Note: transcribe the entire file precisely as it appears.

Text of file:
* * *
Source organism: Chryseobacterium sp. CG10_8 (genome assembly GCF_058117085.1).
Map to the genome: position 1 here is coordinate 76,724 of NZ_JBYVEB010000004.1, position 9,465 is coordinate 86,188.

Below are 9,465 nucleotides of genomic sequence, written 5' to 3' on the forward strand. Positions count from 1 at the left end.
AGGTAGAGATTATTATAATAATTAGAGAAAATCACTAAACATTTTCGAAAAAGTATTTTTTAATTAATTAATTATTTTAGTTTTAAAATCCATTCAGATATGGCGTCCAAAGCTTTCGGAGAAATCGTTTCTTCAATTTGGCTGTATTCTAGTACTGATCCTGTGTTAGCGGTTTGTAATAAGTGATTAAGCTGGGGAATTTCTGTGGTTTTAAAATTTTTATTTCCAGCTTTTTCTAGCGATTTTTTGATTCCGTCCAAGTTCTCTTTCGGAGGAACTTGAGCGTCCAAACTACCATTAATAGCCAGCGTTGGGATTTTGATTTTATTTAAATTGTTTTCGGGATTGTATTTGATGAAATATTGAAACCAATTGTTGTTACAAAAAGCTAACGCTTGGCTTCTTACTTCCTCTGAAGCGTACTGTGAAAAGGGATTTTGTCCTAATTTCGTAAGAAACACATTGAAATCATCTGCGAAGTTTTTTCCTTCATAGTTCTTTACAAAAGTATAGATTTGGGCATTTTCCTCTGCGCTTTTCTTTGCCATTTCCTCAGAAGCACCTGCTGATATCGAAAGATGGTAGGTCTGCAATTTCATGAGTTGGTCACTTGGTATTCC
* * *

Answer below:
Source organism: Chryseobacterium sp. CG10_8 (genome assembly GCF_058117085.1).
Map to the genome: position 1 here is coordinate 76,724 of NZ_JBYVEB010000004.1, position 9,465 is coordinate 86,188.

Below are 9,465 nucleotides of genomic sequence, written 5' to 3' on the forward strand. Positions count from 1 at the left end.
AGGTAGAGATTATTATAATAATTAGAGAAAATCACTAAACATTTTCGAAAAAGTATTTTTTAATTAATTAATTATTTTAGTTTTAAAATCCATTCAGATATGGCGTCCAAAGCTTTCGGAGAAATCGTTTCTTCAATTTGGCTGTATTCTAGTACTGATCCTGTGTTAGCGGTTTGTAATAAGTGATTAAGCTGGGGAATTTCTGTGGTTTTAAAATTTTTATTTCCAGCTTTTTCTAGCGATTTTTTGATTCCGTCCAAGTTCTCTTTCGGAGGAACTTGAGCGTCCAAACTACCATTAATAGCCAGCGTTGGGATTTTGATTTTATTTAAATTGTTTTCGGGATTGTATTTGATGAAATATTGAAACCAATTGTTGTTACAAAAAGCTAACGCTTGGCTTCTTACTTCCTCTGAAGCGTACTGTGAAAAGGGATTTTGTCCTAATTTCGTAAGAAACACATTGAAATCATCTGCGAAGTTTTTTCCTTCATAGTTCTTTACAAAAGTATAGATTTGGGCATTTTCCTCTGCGCTTTTCTTTGCCATTTCCTCAGAAGCACCTGCTGATATCGAAAGATGGTAGGTCTGCAATTTCATGAGTTGGTCACTTGGTATTCC